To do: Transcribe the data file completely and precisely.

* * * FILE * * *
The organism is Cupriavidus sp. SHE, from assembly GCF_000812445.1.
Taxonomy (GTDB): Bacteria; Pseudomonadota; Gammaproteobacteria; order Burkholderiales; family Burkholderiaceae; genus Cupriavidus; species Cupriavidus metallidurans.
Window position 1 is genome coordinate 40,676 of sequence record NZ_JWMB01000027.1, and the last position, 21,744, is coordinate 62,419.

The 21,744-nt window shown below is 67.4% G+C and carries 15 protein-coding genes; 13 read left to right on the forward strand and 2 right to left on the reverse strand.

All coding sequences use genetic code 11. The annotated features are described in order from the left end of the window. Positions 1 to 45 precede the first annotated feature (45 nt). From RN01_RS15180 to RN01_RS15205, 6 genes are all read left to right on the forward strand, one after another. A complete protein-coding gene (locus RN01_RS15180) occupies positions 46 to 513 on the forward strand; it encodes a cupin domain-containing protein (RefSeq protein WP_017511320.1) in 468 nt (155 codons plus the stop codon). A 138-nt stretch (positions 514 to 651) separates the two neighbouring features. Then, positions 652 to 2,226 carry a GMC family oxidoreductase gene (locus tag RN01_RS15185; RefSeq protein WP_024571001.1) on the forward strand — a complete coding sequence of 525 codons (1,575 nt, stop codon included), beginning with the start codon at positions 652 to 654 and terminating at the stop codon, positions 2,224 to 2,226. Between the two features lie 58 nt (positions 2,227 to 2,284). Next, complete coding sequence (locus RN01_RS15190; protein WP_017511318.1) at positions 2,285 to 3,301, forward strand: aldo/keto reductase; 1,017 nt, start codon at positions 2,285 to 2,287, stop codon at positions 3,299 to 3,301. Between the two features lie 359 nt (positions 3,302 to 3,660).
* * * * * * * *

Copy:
The organism is Cupriavidus sp. SHE, from assembly GCF_000812445.1.
Taxonomy (GTDB): Bacteria; Pseudomonadota; Gammaproteobacteria; order Burkholderiales; family Burkholderiaceae; genus Cupriavidus; species Cupriavidus metallidurans.
Window position 1 is genome coordinate 40,676 of sequence record NZ_JWMB01000027.1, and the last position, 21,744, is coordinate 62,419.

The 21,744-nt window shown below is 67.4% G+C and carries 15 protein-coding genes; 13 read left to right on the forward strand and 2 right to left on the reverse strand.

All coding sequences use genetic code 11. The annotated features are described in order from the left end of the window. Positions 1 to 45 precede the first annotated feature (45 nt). From RN01_RS15180 to RN01_RS15205, 6 genes are all read left to right on the forward strand, one after another. A complete protein-coding gene (locus RN01_RS15180) occupies positions 46 to 513 on the forward strand; it encodes a cupin domain-containing protein (RefSeq protein WP_017511320.1) in 468 nt (155 codons plus the stop codon). A 138-nt stretch (positions 514 to 651) separates the two neighbouring features. Then, positions 652 to 2,226 carry a GMC family oxidoreductase gene (locus tag RN01_RS15185; RefSeq protein WP_024571001.1) on the forward strand — a complete coding sequence of 525 codons (1,575 nt, stop codon included), beginning with the start codon at positions 652 to 654 and terminating at the stop codon, positions 2,224 to 2,226. Between the two features lie 58 nt (positions 2,227 to 2,284). Next, complete coding sequence (locus RN01_RS15190; protein WP_017511318.1) at positions 2,285 to 3,301, forward strand: aldo/keto reductase; 1,017 nt, start codon at positions 2,285 to 2,287, stop codon at positions 3,299 to 3,301. Between the two features lie 359 nt (positions 3,302 to 3,660).